Air pollution model takes off

Dec 03, 2008
Air pollution model takes off
Results from TAPM showing pollution from Melbourne and its impact on the measurement site at Cape Grim in northwest Tasmania.

Australia’s capabilities in understanding the impact of air pollution have advanced with a new version of software that can predict the direction and concentration of odours and pollutants.

“The Air Pollution Model (TAPM) increases our ability to pinpoint pollutant behaviour in a wider range of atmospheric conditions,” says CSIRO’s Dr Peter Hurley.

”Over the coming years the new model will continue to fill a gap between simple air pollution dispersion models and the much more complex earth system models such as The Australian Community Climate and Earth-System Simulator (ACCESS).”

Earlier versions of the software are widely used throughout Australia by government, researchers and consultants, as well as internationally by 190 customers in 25 countries.

From a one-dimensional model created by Dr Hurley in the mid-1990s, the software has evolved into a complex environmental modelling tool with meteorological and air pollution components that will suit most local-scale environmental applications.

In Australia, the model has recently been used in Launceston where strong temperature inversions trap particulate emissions from wood fires, burning-off, vehicles and industry.

The software package predicts local meteorology and assesses the likely pathway and concentration of pollutants as they disperse.

Some new research directions are also emerging, such as the use of TAPM coupled with CSIRO’s complex chemistry model by CSIRO scientists Drs Martin Cope and Sunhee Lee. Applications include urban planning under future climate scenarios.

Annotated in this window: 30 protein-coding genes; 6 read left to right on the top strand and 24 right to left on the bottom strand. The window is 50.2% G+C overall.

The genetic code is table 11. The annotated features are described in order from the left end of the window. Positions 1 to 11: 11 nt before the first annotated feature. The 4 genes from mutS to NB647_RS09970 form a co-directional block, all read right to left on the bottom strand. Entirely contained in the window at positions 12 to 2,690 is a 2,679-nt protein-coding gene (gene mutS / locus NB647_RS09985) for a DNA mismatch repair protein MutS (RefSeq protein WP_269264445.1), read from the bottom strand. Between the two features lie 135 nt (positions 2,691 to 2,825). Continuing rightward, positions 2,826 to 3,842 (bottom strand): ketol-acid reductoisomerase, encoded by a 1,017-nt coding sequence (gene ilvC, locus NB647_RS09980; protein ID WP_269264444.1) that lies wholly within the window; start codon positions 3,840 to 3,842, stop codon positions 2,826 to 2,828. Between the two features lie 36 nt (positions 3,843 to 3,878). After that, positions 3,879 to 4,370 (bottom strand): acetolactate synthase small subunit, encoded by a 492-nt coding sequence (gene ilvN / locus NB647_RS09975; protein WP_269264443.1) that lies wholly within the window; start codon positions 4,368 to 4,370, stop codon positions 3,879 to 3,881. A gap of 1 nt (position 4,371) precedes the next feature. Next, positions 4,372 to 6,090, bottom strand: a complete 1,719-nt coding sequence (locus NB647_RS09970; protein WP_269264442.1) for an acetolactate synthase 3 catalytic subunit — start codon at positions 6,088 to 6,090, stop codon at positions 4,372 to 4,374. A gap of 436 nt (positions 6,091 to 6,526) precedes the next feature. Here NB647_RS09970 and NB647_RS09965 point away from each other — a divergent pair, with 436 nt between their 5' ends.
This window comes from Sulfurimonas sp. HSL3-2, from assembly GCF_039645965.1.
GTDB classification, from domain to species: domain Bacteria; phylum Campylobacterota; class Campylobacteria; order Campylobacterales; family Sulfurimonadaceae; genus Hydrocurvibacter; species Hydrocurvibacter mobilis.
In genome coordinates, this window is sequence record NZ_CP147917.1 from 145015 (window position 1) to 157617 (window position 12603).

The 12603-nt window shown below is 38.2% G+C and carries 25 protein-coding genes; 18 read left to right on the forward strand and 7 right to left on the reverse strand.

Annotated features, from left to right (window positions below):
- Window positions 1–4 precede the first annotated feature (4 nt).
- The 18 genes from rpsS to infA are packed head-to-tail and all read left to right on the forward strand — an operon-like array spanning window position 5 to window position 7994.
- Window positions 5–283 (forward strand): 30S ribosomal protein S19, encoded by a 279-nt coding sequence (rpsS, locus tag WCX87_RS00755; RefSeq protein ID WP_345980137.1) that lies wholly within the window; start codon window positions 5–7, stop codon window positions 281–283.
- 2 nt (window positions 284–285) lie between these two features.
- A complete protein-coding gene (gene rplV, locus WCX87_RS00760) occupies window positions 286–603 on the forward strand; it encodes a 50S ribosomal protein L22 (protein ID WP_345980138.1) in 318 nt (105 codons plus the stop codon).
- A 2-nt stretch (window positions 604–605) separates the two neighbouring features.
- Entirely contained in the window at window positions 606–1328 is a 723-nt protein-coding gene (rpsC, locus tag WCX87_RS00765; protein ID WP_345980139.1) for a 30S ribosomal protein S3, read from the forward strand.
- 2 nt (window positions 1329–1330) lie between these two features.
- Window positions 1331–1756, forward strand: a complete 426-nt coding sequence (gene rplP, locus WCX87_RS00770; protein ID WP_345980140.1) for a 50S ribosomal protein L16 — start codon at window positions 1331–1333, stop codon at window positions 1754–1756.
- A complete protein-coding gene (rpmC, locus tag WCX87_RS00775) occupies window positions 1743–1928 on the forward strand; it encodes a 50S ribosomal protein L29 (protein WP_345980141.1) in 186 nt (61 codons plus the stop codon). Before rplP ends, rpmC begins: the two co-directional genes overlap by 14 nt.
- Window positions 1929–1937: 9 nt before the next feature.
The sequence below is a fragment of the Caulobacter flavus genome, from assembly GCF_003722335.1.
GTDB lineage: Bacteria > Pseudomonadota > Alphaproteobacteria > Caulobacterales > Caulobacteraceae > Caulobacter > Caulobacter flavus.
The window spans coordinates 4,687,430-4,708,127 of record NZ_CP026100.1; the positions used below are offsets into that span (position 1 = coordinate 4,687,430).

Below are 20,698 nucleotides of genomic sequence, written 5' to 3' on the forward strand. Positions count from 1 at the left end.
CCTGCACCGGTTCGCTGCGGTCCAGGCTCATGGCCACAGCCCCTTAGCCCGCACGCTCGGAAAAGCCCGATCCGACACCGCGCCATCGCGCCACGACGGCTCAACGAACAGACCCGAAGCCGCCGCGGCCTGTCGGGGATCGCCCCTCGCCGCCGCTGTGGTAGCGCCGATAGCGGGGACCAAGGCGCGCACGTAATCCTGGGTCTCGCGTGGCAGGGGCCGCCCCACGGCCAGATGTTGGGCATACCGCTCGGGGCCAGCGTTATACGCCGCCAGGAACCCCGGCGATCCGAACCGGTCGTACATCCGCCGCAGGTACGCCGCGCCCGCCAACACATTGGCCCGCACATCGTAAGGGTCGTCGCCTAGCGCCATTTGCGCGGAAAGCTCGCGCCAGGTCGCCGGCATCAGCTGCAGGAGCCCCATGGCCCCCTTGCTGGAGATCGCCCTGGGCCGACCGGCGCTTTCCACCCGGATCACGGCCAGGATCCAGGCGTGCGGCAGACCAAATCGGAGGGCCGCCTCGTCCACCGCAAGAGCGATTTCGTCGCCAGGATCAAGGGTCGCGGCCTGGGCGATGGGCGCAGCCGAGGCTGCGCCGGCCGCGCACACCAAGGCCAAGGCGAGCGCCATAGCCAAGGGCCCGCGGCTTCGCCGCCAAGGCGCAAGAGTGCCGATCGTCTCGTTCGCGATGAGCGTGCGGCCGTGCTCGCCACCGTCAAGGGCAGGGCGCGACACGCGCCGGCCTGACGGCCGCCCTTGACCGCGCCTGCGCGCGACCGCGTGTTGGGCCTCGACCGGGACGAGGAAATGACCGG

Other applications of TAPM coupled to a more complex land surface scheme that includes a carbon cycle, by CSIRO’s Dr Ashok Luhar, include carbon dioxide geosequestration assessment.

Provided by CSIRO

Explore further: Ocean acidification changes balance of biofouling communities

add to favorites email to friend print save as pdf

Related Stories

The latest fashion: Graphene edges can be tailor-made

3 hours ago

Theoretical physicists at Rice University are living on the edge as they study the astounding properties of graphene. In a new study, they figure out how researchers can fracture graphene nanoribbons to get ...

Infrared imaging technique operates at high temperatures

3 hours ago

From aerial surveillance to cancer detection, mid-wavelength infrared (MWIR) radiation has a wide range of applications. And as the uses for high-sensitivity, high-resolution imaging continue to expand, MWIR sources are becoming ...

Recommended for you

FACT CHECK: Both sides in Keystone XL debate bend facts

3 hours ago

Supporters of the Keystone XL pipeline, which would run from Canada to the Gulf, say the privately funded, $8 billion project is a critically needed piece of infrastructure that will create thousands of jobs ...

Sao Paulo warns of severe water rationing

5 hours ago

Authorities in Sao Paulo, Brazil's richest state and economic hub, have warned they are considering severe water rationing if the country's worst drought in 80 years continues.

Refineries challenge EPA plan to cut emissions

7 hours ago

A rule proposed by the Environmental Protection Agency that aims to curb emissions from oil refineries and petrochemical manufacturers is causing tensions to flare between the agency and industry groups. The agency is reviewing ...

User comments : 0

Please sign in to add a comment. Registration is free, and takes less than a minute. Read more

Click here to reset your password.
Sign in to get notified via email when new comments are made.